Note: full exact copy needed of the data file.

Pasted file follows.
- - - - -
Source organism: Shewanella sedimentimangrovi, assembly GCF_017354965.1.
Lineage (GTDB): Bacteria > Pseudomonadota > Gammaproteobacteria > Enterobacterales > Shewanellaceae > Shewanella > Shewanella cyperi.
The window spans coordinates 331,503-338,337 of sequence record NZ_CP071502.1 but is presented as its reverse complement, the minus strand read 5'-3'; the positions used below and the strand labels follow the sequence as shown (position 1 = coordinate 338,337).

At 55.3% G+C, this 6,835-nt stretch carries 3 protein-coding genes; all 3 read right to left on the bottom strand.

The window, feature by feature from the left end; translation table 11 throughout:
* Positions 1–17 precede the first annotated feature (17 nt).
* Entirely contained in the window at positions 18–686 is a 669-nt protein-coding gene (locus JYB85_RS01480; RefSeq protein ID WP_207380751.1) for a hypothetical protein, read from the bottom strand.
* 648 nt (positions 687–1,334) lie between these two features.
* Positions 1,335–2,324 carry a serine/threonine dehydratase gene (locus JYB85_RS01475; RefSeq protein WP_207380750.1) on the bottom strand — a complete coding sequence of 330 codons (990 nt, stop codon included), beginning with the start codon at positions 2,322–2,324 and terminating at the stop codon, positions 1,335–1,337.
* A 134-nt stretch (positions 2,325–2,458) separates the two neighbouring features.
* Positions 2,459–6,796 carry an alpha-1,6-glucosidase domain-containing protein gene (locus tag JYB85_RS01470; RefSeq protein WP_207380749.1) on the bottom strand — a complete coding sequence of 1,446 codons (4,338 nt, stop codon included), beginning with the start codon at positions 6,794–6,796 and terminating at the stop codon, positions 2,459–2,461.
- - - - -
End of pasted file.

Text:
Source organism: Shewanella sedimentimangrovi, assembly GCF_017354965.1.
Lineage (GTDB): Bacteria > Pseudomonadota > Gammaproteobacteria > Enterobacterales > Shewanellaceae > Shewanella > Shewanella cyperi.
The window spans coordinates 331,503-338,337 of sequence record NZ_CP071502.1 but is presented as its reverse complement, the minus strand read 5'-3'; the positions used below and the strand labels follow the sequence as shown (position 1 = coordinate 338,337).

At 55.3% G+C, this 6,835-nt stretch carries 3 protein-coding genes; all 3 read right to left on the bottom strand.

The window, feature by feature from the left end; translation table 11 throughout:
* Positions 1–17 precede the first annotated feature (17 nt).
* Entirely contained in the window at positions 18–686 is a 669-nt protein-coding gene (locus JYB85_RS01480; RefSeq protein ID WP_207380751.1) for a hypothetical protein, read from the bottom strand.
* 648 nt (positions 687–1,334) lie between these two features.
* Positions 1,335–2,324 carry a serine/threonine dehydratase gene (locus JYB85_RS01475; RefSeq protein WP_207380750.1) on the bottom strand — a complete coding sequence of 330 codons (990 nt, stop codon included), beginning with the start codon at positions 2,322–2,324 and terminating at the stop codon, positions 1,335–1,337.
* A 134-nt stretch (positions 2,325–2,458) separates the two neighbouring features.
* Positions 2,459–6,796 carry an alpha-1,6-glucosidase domain-containing protein gene (locus tag JYB85_RS01470; RefSeq protein WP_207380749.1) on the bottom strand — a complete coding sequence of 1,446 codons (4,338 nt, stop codon included), beginning with the start codon at positions 6,794–6,796 and terminating at the stop codon, positions 2,459–2,461.